By Ricky Skelton
It seems like from most places in Rio, Cristo looms above, waving at you to stop. You can’t miss him, he even lights up at night, appearing suspended in the black sky like a Mediterranean David Copperfield if the stars are covered by high clouds. So how is he so difficult to find for yourself? Is it a Carioca conspiracy to ensure tourists use taxis? It works for me. I will definitely be doing it that way next time. A three hour journey is a little too much when it can probably be done in twenty minutes.

We set off from the edge of the laguna in Barra, with the directions fresh in at least three of our minds. We made it up the hill to the forest on top ok, but could never find our way to the correct road. A little puzzling when there are only two roads on top of the mountain. The low cloud didn’t help. It wasn’t until we’d dropped below the level of it and could see the Maracana below us that we realised we were on the opposite side of the hill from where we started out, and so very, very lost. One person we stopped on the side of the road had told us we had 17km to drive to get to Cristo. How this happened, we don’t know. Then we ended up at the bottom of the hill, arriving at dead-ends and train tracks, before finding a monkey forest with signposts for the top.

Brazilian directions are a story in themselves, suffice to say that not every local knows the way to Christ the Redeemer. In fact, out of a total of 382 people we questioned for our survey in that three hour journey, only a group of kids on bikes knew the exact way. But as they were kids on bikes, and wanted money for joining us in the car and guiding us there (there were already six big people crammed into a rental car the size of a shopping trolley), we didn’t trust them and went the other way through the favela (never as scary as people in the press seem to think). They were still sat on their bikes at the junction, looking bemusedly at us as we came around the corner half an hour later. There’s a valuable lesson about trust in there somewhere, but it would take me too long to find it.

So, the statue itself. And the view from there, what can I say that hasn’t been said a million times before? How about Nothing? Not many people say that because not many people see that. The cloud was heavy, sitting on his shoulders like the weight of the world. We couldn’t see that far though. His shoulders, his head, his arms, his body, even his cloak, all were shrouded in mist. Three hours of driving to see a pair of concrete feet. Fantastic.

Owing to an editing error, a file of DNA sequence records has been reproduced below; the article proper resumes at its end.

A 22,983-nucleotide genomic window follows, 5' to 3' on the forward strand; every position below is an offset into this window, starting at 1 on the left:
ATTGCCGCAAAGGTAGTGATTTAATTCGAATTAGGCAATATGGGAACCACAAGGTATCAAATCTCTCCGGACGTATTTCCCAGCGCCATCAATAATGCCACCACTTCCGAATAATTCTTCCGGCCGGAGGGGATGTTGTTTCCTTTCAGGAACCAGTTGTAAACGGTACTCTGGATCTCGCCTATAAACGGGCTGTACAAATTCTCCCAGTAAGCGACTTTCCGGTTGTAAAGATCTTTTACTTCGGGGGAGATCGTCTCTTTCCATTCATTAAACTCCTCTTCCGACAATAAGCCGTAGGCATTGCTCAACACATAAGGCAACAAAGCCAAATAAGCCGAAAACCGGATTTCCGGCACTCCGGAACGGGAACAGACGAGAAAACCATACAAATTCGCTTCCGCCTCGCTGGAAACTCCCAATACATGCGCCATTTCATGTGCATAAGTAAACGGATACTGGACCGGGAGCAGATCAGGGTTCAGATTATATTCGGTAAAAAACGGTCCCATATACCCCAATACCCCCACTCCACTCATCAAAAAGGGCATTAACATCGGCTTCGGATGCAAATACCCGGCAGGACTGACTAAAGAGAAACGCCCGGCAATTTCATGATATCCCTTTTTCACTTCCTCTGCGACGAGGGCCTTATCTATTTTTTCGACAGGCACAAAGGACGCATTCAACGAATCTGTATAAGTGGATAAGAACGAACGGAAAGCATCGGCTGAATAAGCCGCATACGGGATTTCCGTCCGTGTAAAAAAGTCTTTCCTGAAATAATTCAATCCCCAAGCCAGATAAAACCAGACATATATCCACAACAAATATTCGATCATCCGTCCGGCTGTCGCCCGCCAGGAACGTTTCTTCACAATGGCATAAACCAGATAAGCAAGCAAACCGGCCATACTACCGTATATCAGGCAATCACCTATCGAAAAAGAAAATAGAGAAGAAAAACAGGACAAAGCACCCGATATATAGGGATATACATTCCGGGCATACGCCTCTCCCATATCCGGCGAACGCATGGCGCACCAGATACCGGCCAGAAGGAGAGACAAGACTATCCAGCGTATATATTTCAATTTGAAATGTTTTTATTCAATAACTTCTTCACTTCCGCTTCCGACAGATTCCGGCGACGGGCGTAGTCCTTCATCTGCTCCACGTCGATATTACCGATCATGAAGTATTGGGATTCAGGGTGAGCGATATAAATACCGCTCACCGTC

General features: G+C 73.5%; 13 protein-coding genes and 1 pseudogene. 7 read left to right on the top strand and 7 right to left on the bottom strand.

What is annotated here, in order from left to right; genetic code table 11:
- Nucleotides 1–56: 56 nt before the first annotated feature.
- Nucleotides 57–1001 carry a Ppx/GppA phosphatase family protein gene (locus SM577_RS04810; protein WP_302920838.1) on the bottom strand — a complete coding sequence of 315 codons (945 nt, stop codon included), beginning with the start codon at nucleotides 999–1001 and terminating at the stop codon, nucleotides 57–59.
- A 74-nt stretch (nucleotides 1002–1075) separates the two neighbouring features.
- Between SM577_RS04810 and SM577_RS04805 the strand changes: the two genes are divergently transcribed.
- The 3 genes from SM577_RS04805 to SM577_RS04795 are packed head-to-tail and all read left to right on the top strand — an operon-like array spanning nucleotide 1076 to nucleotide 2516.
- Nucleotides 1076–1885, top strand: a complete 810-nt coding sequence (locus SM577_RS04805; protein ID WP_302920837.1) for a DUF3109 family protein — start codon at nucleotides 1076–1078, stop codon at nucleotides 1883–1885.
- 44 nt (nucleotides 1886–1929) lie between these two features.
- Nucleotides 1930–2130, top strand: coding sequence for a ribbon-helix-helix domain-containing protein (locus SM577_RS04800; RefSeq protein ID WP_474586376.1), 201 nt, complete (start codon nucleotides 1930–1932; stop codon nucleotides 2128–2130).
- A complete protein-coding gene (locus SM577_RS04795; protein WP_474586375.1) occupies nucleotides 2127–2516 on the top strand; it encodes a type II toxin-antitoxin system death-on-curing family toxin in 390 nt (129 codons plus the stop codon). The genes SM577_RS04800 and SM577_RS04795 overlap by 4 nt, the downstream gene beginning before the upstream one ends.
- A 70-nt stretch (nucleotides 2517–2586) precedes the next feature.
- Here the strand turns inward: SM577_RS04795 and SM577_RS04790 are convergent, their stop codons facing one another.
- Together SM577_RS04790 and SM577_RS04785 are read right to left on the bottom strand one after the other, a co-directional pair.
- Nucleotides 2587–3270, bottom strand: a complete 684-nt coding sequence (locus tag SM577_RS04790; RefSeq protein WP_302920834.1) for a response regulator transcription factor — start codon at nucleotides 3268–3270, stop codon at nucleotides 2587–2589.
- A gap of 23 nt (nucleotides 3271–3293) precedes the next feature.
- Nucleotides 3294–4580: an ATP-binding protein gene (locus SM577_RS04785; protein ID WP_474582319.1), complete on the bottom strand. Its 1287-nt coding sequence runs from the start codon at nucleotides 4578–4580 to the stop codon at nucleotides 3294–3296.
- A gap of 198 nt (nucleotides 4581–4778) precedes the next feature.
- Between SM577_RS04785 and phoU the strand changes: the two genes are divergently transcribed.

Quick! Get the camera back out! He’s here! The cloud miraculously parted for a brief half a minute, and there he was looking down at us, spookily appearing and then hiding forever in the grey swirls. Late afternoon isn’t the best time to arrive, even if you did intend to get there at midday. Pão de Aucar would have to wait for another day. We didn’t trust our sense of direction enough to find it within three days. Obviously the fresh early morning air would be the best time to wave back to him, and say hello to the city. I will be going again, tenho certeza, but next time I will definitely get a taxi up the hill early in the morning. Not being an early kind of person, it would make more sense to go there straight from a club. I used to do it regularly to get to work, so I can definitely manage my next Cristo trip this way. As long as its clear. Being drunk at sunrise by one of the world’s most famous landmarks, looking out over one of the world’s best cities, sounds like a great start to a day.

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Previous articles by Ricky:

Understanding Brazil: The Sellers
Around Brazil: Ilha de Gigoia
Brazil Journeys: São Paulo to Rio de Janeiro
Understanding Brazil: Dogs Part 2
Brazil: A Lie-In in Downtown São Paulo?
The Best Job in Brazil: Ankle Specialist?
Understanding Brazil: Dogs
Brazilian Places: Ilha do Santa Catarina (Floripa)
Classic Brazilian Journeys: South to Florianopolis
Understanding Brazil – The Shower
Brazil: Boats on the Amazon
Brazil: Understanding Novelas
Brazil: Bus fires in São Paulo – always a bad thing?

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